Click on the above pic to visit our sister site Bear Alley Books

Friday, December 02, 2011

Comic Cuts - 2 December 2011

This has been a bit of a no news week as far as work on the next Bear Alley Books book is concerned. Between gardening and scanning the World of Wonder illustrations intended for this week's blog, there wasn't any time left over last weekend. This week has been pretty jam packed and any spare time I had was taken up with trying to catch up with e-mails — the number of unread e-mails was starting to get out of hand — and keeping up with what was happening at the Leveson Inquiry, which I must admit I'm finding fascinating.

The Guardian noted on Wednesday that evidence of illegal activities uncovered by Operation Motorman was that "every newspaper apart from The Dandy and The Beano was named in documents." My advice to you all is that you support Beano and Dandy with your hard-earned cash rather than the gutter press, especially now that both papers can now be downloaded as e-editions via the new Beano and Dandy App.

Talking as someone who doesn't even own a mobile phone, I'll be guided by others about the quality of e-editions of the comics, but if you want to try them out, The Beano preview and The Dandy preview are the places to start. The Courier recently carried quotes promoting the launch from Mike Stirling and Craig Graham, editors-in-chief of the Beano and Dandy respectively. The two titles join Commando, which has been available on the iPhone for some months and I'm told that when you sign up there are five free issues of the Beano and two of the Dandy. I've found one review so far which gives them 4 1/2 stars.

I wouldn't call myself a Luddite, although I'm very slow at taking up new technologies. As I said above, I don't have a mobile phone. But, as a freelancer, I work from home with a telephone right next to me, so I don't necessarily need one. I'm sat in front of a computer, so I don't need the latest tablet or whatever that will grant me access to the internet... I've already got it.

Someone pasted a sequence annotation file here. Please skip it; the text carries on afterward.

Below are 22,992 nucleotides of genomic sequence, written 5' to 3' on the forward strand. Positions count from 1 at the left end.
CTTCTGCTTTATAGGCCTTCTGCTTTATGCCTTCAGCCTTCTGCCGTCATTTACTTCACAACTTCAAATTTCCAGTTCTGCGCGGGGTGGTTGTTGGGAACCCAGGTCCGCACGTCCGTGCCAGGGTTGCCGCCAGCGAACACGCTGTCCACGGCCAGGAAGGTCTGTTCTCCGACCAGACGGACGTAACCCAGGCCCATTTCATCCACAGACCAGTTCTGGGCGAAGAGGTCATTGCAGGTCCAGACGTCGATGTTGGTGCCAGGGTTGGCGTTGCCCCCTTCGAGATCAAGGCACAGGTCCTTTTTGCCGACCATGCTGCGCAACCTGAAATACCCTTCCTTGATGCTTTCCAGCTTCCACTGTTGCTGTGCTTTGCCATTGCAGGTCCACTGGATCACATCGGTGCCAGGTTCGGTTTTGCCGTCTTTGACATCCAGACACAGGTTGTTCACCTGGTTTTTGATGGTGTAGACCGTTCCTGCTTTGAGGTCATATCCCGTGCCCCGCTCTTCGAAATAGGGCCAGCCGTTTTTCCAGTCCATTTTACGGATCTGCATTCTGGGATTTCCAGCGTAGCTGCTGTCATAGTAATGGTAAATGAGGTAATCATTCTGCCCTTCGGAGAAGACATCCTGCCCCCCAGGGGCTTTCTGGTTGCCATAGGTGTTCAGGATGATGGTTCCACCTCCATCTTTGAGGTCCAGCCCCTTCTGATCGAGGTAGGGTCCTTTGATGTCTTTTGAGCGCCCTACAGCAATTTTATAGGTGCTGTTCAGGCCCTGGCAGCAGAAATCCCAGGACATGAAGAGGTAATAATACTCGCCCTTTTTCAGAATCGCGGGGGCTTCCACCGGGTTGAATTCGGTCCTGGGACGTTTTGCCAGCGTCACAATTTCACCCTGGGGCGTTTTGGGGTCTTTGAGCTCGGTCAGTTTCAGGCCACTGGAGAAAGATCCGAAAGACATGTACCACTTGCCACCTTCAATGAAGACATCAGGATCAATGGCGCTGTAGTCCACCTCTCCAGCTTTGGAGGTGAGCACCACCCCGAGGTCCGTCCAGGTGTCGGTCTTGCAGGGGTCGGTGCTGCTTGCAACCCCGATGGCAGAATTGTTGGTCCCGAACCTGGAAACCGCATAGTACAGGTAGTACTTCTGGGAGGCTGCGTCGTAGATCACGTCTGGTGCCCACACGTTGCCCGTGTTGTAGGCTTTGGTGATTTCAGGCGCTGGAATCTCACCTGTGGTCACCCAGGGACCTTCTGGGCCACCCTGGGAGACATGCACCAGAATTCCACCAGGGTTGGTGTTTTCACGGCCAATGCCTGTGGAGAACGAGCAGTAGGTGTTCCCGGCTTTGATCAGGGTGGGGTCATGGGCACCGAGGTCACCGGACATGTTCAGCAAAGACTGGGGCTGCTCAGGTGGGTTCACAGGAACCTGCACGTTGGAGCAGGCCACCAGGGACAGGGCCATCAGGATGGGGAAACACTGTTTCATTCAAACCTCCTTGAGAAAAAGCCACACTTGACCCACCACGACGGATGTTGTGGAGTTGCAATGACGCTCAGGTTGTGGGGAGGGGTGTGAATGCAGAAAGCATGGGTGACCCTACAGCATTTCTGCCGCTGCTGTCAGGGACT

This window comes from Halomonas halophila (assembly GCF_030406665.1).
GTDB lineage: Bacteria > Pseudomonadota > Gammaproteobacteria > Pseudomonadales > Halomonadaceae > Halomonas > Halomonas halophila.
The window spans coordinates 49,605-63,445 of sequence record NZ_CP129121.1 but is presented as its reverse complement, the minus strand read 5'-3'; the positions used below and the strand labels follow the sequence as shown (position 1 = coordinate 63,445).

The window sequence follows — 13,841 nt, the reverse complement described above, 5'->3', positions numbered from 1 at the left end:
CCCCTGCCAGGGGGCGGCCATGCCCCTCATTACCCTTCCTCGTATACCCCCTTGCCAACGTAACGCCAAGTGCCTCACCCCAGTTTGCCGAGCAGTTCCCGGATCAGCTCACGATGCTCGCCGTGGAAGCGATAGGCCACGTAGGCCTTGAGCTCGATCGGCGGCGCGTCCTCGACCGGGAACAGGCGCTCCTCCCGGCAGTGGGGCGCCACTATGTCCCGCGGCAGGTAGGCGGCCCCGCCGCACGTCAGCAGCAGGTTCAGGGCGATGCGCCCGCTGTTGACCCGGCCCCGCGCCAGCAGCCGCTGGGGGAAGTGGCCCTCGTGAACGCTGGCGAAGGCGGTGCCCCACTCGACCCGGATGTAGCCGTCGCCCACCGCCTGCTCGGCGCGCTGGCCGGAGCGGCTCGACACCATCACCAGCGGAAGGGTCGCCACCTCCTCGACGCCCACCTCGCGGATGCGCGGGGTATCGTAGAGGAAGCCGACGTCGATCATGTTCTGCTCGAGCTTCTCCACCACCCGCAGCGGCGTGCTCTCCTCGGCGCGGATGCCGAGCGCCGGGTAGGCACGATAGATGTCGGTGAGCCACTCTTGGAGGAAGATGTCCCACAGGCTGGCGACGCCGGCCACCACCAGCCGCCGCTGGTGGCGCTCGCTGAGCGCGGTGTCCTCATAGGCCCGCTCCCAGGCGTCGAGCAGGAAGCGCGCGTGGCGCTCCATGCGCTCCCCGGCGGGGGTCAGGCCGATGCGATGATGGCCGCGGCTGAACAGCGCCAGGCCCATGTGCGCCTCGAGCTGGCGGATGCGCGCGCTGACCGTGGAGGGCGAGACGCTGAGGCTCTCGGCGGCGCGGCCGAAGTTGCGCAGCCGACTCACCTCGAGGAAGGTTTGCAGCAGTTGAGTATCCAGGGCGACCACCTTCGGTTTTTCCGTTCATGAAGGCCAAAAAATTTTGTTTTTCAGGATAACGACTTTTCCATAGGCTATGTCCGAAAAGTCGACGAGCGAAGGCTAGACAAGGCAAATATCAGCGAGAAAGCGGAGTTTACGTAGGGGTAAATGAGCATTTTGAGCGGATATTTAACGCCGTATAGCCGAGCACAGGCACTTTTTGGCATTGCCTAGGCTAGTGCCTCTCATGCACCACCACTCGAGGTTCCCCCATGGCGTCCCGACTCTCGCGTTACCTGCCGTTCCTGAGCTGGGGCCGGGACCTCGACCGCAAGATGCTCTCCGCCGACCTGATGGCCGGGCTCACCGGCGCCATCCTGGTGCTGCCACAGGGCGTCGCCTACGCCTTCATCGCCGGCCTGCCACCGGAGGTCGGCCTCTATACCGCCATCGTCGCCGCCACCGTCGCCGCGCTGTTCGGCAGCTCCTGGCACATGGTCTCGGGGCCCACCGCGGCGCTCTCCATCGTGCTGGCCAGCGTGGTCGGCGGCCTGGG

Promotion nowadays usually consists of someone sending you a link in an e-mail. I usually don't mind taking a look because you can discover some interesting titles that you wouldn't otherwise stumble across. I'm not asking to be deluged (see comment above relating to how far I am behind with e-mails already) as there are other sites that deal with small press comics far better than I could ever hope to (FPI Blog, Bugpowder, Down the Tubes for starters). My point is that it's nice to get an actual comic through the post.

So I was very pleased that Issue Zero of The Phoenix, subtitled 'The Weekly Story Comic', landed on my doormat this week. This is the new title from the people who were behind The DFC and is in very much the same tradition. My misgivings about The DFC were that the subscription model doesn't work as, after the initial launch promotion, there's little chance that people will stumble across your comic and become the next generation of subscribers unless you promote, promote, promote. And that's expensive.